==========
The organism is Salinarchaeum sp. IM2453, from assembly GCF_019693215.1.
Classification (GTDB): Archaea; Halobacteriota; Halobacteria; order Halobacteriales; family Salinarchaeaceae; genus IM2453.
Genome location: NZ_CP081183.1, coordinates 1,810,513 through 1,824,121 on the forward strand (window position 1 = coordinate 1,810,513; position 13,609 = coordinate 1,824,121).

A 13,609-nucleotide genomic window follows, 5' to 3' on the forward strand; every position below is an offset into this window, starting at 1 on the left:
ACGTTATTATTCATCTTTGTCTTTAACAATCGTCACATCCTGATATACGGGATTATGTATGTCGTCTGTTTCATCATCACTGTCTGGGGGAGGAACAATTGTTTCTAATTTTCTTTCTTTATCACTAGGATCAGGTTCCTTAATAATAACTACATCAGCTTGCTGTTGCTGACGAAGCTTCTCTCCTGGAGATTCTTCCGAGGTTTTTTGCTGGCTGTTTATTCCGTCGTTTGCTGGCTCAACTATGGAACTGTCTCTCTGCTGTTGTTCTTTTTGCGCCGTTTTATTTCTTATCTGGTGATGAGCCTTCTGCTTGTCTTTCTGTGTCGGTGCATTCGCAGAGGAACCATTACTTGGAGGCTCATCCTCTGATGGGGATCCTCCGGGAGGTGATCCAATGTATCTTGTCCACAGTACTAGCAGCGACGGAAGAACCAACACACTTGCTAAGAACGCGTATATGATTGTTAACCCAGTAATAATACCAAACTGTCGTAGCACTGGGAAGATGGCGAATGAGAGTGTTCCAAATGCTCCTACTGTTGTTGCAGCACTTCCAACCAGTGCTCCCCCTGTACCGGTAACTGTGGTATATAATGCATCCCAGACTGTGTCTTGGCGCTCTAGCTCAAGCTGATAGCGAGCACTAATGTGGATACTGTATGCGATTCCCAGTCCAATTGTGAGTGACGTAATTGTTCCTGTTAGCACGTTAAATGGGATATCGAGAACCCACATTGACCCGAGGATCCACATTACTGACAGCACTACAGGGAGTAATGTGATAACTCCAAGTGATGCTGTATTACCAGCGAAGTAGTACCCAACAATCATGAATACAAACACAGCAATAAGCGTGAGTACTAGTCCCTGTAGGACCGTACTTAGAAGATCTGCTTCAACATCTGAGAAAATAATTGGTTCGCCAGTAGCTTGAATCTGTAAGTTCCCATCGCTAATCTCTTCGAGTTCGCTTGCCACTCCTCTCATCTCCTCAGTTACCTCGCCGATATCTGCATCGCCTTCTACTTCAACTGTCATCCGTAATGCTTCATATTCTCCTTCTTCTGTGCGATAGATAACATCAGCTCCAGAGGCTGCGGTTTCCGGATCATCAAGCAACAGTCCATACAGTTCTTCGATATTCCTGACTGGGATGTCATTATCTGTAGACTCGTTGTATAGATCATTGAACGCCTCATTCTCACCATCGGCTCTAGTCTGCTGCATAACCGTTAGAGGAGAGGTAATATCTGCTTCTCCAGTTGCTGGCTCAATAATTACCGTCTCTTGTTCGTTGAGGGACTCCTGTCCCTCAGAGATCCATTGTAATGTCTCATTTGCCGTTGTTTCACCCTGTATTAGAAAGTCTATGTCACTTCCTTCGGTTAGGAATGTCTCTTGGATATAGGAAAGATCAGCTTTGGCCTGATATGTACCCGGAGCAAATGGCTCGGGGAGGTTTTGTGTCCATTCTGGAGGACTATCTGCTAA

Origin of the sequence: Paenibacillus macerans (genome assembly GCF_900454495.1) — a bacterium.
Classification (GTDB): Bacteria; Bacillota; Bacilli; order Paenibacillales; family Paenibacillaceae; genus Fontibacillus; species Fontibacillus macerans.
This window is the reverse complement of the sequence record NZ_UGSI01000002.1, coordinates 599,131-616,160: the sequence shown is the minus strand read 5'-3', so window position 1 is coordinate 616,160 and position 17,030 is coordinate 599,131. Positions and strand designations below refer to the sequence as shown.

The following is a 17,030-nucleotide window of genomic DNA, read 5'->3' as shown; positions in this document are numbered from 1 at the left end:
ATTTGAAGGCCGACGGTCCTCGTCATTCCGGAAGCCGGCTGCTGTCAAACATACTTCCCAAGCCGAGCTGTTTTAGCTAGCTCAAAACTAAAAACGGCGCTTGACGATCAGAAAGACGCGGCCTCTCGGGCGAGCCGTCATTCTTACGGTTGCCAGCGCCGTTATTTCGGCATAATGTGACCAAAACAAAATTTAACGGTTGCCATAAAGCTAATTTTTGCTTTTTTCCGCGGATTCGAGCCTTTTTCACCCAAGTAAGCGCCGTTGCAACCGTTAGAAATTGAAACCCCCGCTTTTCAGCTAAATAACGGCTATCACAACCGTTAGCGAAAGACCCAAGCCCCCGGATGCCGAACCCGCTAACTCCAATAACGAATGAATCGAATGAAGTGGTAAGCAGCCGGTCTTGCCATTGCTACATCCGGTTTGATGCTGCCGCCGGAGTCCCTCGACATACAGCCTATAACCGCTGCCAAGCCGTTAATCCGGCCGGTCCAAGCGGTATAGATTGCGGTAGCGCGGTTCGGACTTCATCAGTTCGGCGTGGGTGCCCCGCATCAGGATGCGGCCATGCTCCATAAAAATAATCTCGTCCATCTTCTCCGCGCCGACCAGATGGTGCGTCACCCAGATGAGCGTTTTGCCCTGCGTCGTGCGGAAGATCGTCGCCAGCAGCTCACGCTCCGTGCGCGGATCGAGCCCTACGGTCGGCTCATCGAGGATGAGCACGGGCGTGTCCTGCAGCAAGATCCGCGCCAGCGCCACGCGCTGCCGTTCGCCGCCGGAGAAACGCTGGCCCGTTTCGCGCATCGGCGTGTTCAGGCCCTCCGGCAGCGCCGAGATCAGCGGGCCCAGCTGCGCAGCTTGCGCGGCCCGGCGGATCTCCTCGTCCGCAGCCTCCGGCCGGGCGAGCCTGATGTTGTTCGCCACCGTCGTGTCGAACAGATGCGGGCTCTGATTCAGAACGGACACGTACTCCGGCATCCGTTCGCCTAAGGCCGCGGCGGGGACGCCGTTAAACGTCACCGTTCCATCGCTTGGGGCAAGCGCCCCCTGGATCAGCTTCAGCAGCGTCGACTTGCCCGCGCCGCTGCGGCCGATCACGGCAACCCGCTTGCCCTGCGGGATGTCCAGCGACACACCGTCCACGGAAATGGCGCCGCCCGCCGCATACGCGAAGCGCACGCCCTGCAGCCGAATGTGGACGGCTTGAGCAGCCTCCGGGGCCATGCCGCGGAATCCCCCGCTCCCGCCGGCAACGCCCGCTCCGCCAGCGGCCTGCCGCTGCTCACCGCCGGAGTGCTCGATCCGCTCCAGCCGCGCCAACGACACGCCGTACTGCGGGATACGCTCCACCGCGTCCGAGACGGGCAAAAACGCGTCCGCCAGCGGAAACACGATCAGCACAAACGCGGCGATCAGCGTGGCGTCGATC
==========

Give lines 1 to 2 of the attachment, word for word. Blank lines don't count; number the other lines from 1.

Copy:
The organism is Salinarchaeum sp. IM2453, from assembly GCF_019693215.1.
Classification (GTDB): Archaea; Halobacteriota; Halobacteria; order Halobacteriales; family Salinarchaeaceae; genus IM2453.